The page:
The Boston Marathon story the bombs couldn’t destroy
I'd actually planned this blog out ahead of time. It was supposed to be about Bill Iffrig, 78, one of the oldest runners in this year’s Boston Marathon. It was supposed to celebrate the new generation of older adults—fit, eager and active well beyond the so-called “retirement age.” Iffrig, from Lake Stevens, Wash., already had 45 marathons to his credit, and wouldn’t miss the most famous of American marathons.
The first explosion’s shockwave knocked Iffrig to the ground just 15 feet shy of the finish line, according to witnesses. A nearby Boston Globe photographer, John Tlumacki, snapped his picture as he fell onto the pavement in front of anxious police. Seconds later, another explosion struck the crowd.
Photo by John Tlumacki, Boston Globe
"I got down to within 15 feet of the finishing apron and just tremendous explosion, sounded like a bomb went off right next to me," Iffrig told CNN’s Piers Morgan in an interview. "The shock waves just hit my whole body and my legs just started jittering around. I knew I was going down and so I ended up down on the blacktop."
The number of silver athletes in the Boston Marathon has steadily increased over the past decade. In 2011, 464 runners age 65+ ran the race, and more than 83 percent of them finished the gruelling 26.2-mile course. 2012 saw a significant surge in senior registrants—596 total—and almost twice the runners in the 75-79 age group as in previous years. Again, most of the entrants completed the course.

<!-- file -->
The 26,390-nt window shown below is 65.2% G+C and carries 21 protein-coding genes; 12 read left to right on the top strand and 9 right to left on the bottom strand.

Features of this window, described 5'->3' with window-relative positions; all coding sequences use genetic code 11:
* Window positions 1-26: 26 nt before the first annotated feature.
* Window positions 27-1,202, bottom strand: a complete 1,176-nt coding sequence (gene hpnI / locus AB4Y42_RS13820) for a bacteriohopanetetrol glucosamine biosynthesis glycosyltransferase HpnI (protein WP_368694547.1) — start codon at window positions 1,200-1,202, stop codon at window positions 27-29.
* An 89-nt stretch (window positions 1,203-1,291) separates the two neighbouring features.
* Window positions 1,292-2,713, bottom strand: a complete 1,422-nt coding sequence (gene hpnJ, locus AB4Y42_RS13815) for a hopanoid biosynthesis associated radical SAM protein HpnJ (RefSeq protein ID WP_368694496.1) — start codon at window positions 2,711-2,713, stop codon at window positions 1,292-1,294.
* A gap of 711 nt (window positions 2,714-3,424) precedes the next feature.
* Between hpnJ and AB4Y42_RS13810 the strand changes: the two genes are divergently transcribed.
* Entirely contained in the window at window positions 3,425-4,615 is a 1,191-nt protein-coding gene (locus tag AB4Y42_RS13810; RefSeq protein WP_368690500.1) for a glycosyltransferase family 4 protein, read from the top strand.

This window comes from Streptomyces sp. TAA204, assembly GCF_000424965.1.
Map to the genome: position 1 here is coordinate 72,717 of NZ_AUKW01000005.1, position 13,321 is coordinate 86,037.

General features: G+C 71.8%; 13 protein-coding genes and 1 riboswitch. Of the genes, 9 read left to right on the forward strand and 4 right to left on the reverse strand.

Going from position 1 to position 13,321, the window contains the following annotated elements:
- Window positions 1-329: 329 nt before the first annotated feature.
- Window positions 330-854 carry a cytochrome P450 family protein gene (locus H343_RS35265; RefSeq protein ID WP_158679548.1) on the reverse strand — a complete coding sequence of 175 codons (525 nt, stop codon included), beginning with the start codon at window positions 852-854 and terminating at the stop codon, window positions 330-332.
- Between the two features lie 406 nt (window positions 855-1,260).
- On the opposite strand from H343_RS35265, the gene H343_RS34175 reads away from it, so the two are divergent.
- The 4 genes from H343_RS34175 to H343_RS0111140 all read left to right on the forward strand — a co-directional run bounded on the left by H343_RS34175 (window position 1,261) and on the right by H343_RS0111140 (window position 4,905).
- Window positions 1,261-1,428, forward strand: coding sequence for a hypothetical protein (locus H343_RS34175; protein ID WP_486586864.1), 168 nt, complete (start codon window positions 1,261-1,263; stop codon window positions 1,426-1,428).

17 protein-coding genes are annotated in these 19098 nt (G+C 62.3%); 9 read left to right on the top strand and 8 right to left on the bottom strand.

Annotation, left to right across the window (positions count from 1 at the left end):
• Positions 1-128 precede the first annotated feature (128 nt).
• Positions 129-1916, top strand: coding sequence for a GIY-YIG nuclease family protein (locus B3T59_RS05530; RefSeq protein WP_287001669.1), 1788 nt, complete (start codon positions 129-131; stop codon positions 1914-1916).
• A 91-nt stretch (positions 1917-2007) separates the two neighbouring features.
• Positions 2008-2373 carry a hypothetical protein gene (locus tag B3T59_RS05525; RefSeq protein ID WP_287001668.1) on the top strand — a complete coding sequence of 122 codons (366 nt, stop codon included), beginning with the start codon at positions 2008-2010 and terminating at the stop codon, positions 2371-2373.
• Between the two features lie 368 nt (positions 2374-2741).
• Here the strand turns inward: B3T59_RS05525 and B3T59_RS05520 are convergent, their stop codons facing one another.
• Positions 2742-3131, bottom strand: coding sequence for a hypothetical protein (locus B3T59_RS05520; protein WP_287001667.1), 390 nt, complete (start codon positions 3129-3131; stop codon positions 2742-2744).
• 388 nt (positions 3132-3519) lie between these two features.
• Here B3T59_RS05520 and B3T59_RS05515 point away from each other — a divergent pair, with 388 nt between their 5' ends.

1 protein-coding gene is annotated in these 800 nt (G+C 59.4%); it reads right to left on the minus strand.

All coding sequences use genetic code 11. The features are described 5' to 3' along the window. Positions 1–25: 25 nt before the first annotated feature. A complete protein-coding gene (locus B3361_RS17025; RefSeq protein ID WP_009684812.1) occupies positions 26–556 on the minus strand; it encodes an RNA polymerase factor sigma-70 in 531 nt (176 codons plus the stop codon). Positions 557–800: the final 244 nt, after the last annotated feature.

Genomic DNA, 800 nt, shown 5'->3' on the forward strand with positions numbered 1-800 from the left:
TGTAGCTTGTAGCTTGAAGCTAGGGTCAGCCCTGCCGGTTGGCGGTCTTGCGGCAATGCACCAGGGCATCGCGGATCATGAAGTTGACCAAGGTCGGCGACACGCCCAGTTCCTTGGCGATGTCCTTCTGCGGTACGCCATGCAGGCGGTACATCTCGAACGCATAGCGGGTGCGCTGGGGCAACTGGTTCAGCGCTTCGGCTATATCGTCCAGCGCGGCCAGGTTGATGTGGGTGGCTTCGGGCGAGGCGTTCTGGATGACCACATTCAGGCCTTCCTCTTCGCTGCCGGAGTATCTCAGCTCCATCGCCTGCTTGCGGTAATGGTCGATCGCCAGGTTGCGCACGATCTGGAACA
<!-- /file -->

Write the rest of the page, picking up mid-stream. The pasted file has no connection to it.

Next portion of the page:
The trend is a testament to the vitality and perseverance of “the new old generation,” leaving the stereotypes of ageism in their dust on the infamous Heartbreak Hill.
This year’s stats on senior runners will have to wait; the official 2013 Boston Marathon website seems to have been temporarily deactivated.
But most of the world knows about Bill Iffrig now—the picture Tlumacki took of him sprawled on the pavement has been seen by millions online and is apparently destined for the cover of Sports Illustrated. But the more important story is the picture that would have come a few seconds later: Bill Iffrig got up and finished the race, expecting nothing less of himself.
Graphic originally published online Boston Globe, 4/16,/2012
Pamela Tabar was editor-in-chief of I Advance Senior Care from 2013-2018. She has worked as a writer and editor for healthcare business media since 1998, including as News Editor of Healthcare Informatics. She has a master’s degree in journalism from Kent State University and a master’s degree in English from the University of York, England.
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